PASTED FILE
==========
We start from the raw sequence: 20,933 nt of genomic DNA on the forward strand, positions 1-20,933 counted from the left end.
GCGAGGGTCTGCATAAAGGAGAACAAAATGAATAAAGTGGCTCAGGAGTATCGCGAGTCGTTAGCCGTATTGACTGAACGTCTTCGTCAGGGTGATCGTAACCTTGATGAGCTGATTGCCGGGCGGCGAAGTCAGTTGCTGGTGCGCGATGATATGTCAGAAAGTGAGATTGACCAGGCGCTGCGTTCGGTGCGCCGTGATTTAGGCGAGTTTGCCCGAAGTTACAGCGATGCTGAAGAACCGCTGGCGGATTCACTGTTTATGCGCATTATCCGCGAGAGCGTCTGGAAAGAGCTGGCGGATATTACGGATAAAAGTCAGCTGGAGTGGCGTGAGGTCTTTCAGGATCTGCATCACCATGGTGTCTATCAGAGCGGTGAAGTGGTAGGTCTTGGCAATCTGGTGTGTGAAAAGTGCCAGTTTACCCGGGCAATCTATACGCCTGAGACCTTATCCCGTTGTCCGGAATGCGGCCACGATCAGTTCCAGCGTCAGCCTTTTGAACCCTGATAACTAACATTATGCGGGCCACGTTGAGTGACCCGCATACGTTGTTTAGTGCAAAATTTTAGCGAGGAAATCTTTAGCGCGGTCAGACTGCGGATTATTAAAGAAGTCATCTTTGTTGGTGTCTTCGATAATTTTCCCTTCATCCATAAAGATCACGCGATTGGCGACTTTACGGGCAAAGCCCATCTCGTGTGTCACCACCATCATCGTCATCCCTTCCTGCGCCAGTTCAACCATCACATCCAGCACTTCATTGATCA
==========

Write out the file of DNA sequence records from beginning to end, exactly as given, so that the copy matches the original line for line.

We start from the raw sequence: 20,933 nt of genomic DNA on the forward strand, positions 1-20,933 counted from the left end.
GCGAGGGTCTGCATAAAGGAGAACAAAATGAATAAAGTGGCTCAGGAGTATCGCGAGTCGTTAGCCGTATTGACTGAACGTCTTCGTCAGGGTGATCGTAACCTTGATGAGCTGATTGCCGGGCGGCGAAGTCAGTTGCTGGTGCGCGATGATATGTCAGAAAGTGAGATTGACCAGGCGCTGCGTTCGGTGCGCCGTGATTTAGGCGAGTTTGCCCGAAGTTACAGCGATGCTGAAGAACCGCTGGCGGATTCACTGTTTATGCGCATTATCCGCGAGAGCGTCTGGAAAGAGCTGGCGGATATTACGGATAAAAGTCAGCTGGAGTGGCGTGAGGTCTTTCAGGATCTGCATCACCATGGTGTCTATCAGAGCGGTGAAGTGGTAGGTCTTGGCAATCTGGTGTGTGAAAAGTGCCAGTTTACCCGGGCAATCTATACGCCTGAGACCTTATCCCGTTGTCCGGAATGCGGCCACGATCAGTTCCAGCGTCAGCCTTTTGAACCCTGATAACTAACATTATGCGGGCCACGTTGAGTGACCCGCATACGTTGTTTAGTGCAAAATTTTAGCGAGGAAATCTTTAGCGCGGTCAGACTGCGGATTATTAAAGAAGTCATCTTTGTTGGTGTCTTCGATAATTTTCCCTTCATCCATAAAGATCACGCGATTGGCGACTTTACGGGCAAAGCCCATCTCGTGTGTCACCACCATCATCGTCATCCCTTCCTGCGCCAGTTCAACCATCACATCCAGCACTTCATTGATCA